The vet looked at me and said, “He’s alert for now, but if we don’t fix him soon, he will go into a coma and die.”
This is what happens when you haven’t noticed that your pet cat is straining to pee but nothing comes out. This is what happens when you think you know how to deal with a bladder infection because you’ve done it before, and you get antibiotics from your vet and wait for your cat to get better. Because he always does.
Thursday he was acting sick. Saturday I got off the phone with my sister and went to check on my cat Inky. He was lying on my bed. When I petted his back, he made a long, strange cry.
I called the emergency vet and they told me to bring him right in.
When I sat his carrier down a tech whisked him away. I did not see him again until he was caged and sedated, in preparation for an emergency procedure.
In a small and quiet examination room, a vet explained that his bladder was completely blocked and distended with urine. Toxins were backing up in his system, and they needed to do a blood panel to see what his chances were of surviving anesthesia.
That’s when my heart just bottomed out. My cat was dying. My strong, healthy, five-year-old cat was dying. It was my fault. He might not live the night, and he could die of organ failure even if he was catheterized safely.
My friends only heard “catheterization,” and I bet they wondered why I was so upset. When they heard “$1300 vet bill” and “two nights in the ICU,” they started to understand.
The emergency vet charges up front. They charged me $1000 for the catheterization and two nights of meds and care, and another $300 for if his heart stopped during the procedure and they had to take measures to save him.
That made me fell just like you might think it would.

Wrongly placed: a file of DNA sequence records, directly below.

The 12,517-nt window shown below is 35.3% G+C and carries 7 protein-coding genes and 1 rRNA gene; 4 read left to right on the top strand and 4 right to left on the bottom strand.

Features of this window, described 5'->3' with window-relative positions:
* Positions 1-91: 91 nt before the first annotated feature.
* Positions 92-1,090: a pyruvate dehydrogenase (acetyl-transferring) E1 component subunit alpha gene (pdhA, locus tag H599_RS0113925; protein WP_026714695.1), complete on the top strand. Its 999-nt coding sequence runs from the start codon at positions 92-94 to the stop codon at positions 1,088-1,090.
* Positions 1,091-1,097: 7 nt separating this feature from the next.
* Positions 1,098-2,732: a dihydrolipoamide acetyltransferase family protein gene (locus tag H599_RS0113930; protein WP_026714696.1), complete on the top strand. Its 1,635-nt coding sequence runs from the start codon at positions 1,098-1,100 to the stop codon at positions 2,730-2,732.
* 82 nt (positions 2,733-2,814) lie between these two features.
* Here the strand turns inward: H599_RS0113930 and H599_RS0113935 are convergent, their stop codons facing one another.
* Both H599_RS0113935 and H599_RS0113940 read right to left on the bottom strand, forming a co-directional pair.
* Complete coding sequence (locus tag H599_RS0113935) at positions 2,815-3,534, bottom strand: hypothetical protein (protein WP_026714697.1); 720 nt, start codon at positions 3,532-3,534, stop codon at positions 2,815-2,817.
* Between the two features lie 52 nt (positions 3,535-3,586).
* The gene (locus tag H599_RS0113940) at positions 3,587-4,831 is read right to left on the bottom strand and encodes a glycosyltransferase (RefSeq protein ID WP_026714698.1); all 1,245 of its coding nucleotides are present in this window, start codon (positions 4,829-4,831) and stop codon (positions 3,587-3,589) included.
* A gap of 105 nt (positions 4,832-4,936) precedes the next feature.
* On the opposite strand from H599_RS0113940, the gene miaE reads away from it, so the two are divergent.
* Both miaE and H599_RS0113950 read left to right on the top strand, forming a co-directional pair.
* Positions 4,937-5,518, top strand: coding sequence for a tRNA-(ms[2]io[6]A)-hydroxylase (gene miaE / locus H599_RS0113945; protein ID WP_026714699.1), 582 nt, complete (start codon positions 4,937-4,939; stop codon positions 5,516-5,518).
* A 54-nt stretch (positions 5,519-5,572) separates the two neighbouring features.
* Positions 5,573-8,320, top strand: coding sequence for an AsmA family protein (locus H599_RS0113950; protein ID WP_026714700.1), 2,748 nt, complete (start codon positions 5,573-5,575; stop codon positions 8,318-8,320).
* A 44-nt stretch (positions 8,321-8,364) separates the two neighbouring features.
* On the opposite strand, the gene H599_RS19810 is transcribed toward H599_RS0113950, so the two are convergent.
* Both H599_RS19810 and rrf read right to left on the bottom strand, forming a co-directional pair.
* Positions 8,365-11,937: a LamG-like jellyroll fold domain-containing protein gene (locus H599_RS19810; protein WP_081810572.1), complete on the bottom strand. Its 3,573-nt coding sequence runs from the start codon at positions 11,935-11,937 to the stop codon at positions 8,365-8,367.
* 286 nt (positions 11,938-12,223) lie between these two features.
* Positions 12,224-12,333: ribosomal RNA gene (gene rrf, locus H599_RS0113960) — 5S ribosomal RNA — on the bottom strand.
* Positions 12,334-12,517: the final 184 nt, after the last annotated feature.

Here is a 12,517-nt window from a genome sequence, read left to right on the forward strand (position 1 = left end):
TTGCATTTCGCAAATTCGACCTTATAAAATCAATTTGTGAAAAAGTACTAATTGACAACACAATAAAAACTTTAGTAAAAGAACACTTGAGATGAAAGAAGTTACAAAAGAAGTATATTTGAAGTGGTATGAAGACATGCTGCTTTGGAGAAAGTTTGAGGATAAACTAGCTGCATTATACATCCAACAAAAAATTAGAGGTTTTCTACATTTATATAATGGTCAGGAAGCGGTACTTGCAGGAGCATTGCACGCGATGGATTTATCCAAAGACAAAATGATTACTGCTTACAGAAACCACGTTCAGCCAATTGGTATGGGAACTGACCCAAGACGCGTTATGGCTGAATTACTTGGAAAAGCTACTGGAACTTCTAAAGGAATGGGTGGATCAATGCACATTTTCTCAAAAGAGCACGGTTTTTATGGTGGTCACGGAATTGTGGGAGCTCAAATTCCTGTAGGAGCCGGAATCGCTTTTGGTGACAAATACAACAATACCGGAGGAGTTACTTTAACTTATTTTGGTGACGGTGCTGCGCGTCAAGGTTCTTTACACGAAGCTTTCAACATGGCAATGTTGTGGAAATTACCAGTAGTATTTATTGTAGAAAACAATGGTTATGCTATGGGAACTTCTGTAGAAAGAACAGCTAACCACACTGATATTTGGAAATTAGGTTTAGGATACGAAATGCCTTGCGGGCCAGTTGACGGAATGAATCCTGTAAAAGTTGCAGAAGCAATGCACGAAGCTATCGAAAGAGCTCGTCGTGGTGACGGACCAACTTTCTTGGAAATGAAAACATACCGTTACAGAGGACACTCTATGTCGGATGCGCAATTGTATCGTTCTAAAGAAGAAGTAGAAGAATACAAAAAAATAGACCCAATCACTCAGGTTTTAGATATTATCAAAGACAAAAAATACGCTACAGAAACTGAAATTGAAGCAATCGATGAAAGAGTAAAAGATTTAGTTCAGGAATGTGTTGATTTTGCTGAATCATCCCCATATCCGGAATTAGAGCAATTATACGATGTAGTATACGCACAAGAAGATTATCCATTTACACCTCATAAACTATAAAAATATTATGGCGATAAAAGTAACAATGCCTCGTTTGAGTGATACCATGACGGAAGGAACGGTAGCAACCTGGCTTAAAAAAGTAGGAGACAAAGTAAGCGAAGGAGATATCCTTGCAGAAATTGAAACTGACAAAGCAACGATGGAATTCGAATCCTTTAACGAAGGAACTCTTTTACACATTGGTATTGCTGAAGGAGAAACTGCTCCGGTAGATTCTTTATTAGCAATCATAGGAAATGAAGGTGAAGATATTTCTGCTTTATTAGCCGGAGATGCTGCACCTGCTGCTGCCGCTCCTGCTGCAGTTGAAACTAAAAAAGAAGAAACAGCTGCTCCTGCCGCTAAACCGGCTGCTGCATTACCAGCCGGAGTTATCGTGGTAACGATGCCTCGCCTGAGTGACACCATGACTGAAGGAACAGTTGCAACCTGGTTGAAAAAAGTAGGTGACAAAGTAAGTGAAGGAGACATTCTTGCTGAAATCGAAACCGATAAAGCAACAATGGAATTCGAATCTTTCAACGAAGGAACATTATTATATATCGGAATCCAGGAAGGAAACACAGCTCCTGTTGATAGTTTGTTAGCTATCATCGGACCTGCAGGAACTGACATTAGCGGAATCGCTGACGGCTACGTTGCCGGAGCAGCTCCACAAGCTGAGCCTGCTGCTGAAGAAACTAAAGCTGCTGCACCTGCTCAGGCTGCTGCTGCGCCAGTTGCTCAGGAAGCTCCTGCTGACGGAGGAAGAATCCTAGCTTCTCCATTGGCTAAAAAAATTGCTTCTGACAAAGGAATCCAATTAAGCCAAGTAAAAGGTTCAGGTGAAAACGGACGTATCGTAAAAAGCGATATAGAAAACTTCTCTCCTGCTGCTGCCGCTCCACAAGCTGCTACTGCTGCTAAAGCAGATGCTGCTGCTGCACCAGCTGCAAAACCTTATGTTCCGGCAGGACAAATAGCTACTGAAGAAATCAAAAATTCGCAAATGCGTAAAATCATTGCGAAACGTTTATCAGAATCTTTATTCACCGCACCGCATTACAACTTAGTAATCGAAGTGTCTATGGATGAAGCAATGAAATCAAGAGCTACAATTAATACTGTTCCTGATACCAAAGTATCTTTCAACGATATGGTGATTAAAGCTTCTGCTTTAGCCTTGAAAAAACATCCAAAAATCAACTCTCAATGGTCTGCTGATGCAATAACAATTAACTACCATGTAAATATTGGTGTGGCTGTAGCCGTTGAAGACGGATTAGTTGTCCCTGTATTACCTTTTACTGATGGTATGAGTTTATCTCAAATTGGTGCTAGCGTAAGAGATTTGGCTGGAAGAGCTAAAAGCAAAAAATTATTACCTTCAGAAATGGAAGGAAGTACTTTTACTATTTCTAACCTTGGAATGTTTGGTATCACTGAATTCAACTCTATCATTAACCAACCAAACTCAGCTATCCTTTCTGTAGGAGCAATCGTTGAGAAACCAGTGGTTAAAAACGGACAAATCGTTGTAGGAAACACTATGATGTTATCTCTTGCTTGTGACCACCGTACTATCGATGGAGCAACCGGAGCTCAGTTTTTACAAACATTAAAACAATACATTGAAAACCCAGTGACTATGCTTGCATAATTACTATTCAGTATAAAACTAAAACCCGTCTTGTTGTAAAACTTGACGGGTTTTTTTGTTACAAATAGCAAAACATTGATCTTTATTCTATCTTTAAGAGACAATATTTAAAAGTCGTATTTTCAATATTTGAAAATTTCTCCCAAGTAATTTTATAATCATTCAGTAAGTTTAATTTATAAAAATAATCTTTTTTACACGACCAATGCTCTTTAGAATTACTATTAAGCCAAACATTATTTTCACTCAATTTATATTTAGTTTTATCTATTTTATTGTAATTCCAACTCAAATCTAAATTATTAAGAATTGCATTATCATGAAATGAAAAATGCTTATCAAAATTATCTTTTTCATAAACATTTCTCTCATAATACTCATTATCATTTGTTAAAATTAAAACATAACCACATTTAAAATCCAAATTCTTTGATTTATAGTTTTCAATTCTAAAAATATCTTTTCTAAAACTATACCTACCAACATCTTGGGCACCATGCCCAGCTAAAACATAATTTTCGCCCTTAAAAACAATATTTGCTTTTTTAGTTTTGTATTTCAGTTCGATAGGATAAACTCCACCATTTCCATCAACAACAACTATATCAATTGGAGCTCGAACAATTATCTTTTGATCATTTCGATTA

But don’t get too upset. This is a story about life. This is a story of a cat that lived.
I spent the afternoon at REACH, the emergency vet.
I saw a sad family in the waiting area making sighs of acceptance, even laughing in the way people do in the wake of tragedy, with sadness and relief. A tech brought them out a large cardboard box held closed with masking tape, and they trooped out together.
A couple walked out of the room I had just been in and collapsed onto a bench together, silent, devastated. Their grief was different than the family’s, deeper and more painful somehow. They didn’t touch each other, didn’t say a word. They just sat together in silence with their grief around them like a haze.
I wondered if the family had lost an old and loved pet, and the couple, like me, had been careless. I thought maybe they lost an animal that was young and strong, and felt the extra hurt that not only did death do its thievery, but it stole away long, strong years of life and smeared a living creature’s last hours with confusion and pain.
Did they leave out the antifreeze? Forget to close the gate? Wait too long to make that expensive trip to the emergency vet?
REACH is a strange place, scary and beautiful. It’s always clean, and soft music plays. It’s part hospital, part ER, part hospice, part morgue. I went one time and saw fresh red splashes of blood in the parking lot where someone had rushed out of the passenger side of car, holding an animal bleeding its life away.
Another time I saw that the area by the door was wet, freshly hosed down. In midwinter. Blood again.
While waiting for results that would tell us more about Inky’s chances of surviving the procedure, I saw a beautiful pastry-colored brown-and-yellow Husky pup whose back legs had suddenly become paralyzed. I saw a sad, quiet family holding an old beagle wrapped in a yellow blanket. He had set her down too hard, the father said, and she had yelped, and now something was wrong with her.
Inky’s results came back–much better than expected. They would knock him out and catheterize him that afternoon.
I got a call around dinnertime from the vet. The catheterization had gone well, but Inky’s bladder was full of blood and clots. “So far, so good,” the vet said.